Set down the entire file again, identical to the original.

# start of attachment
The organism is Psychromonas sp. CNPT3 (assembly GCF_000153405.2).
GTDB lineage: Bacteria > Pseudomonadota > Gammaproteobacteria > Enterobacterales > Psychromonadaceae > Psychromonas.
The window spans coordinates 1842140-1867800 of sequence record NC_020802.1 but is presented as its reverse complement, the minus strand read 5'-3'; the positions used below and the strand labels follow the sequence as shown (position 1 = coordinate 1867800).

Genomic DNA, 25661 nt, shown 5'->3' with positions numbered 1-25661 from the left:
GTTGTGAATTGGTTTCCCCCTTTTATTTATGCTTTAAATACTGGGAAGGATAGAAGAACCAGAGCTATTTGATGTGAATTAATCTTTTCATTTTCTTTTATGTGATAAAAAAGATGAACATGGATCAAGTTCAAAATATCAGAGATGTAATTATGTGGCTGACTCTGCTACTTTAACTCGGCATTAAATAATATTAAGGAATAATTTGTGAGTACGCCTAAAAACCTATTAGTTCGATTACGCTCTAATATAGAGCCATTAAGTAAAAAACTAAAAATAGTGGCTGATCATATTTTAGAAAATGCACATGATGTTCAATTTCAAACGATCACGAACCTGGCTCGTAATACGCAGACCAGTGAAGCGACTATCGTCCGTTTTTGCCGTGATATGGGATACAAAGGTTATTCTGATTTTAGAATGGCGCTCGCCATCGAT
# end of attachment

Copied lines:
The organism is Psychromonas sp. CNPT3 (assembly GCF_000153405.2).
GTDB lineage: Bacteria > Pseudomonadota > Gammaproteobacteria > Enterobacterales > Psychromonadaceae > Psychromonas.
The window spans coordinates 1842140-1867800 of sequence record NC_020802.1 but is presented as its reverse complement, the minus strand read 5'-3'; the positions used below and the strand labels follow the sequence as shown (position 1 = coordinate 1867800).

Genomic DNA, 25661 nt, shown 5'->3' with positions numbered 1-25661 from the left:
GTTGTGAATTGGTTTCCCCCTTTTATTTATGCTTTAAATACTGGGAAGGATAGAAGAACCAGAGCTATTTGATGTGAATTAATCTTTTCATTTTCTTTTATGTGATAAAAAAGATGAACATGGATCAAGTTCAAAATATCAGAGATGTAATTATGTGGCTGACTCTGCTACTTTAACTCGGCATTAAATAATATTAAGGAATAATTTGTGAGTACGCCTAAAAACCTATTAGTTCGATTACGCTCTAATATAGAGCCATTAAGTAAAAAACTAAAAATAGTGGCTGATCATATTTTAGAAAATGCACATGATGTTCAATTTCAAACGATCACGAACCTGGCTCGTAATACGCAGACCAGTGAAGCGACTATCGTCCGTTTTTGCCGTGATATGGGATACAAAGGTTATTCTGATTTTAGAATGGCGCTCGCCATCGAT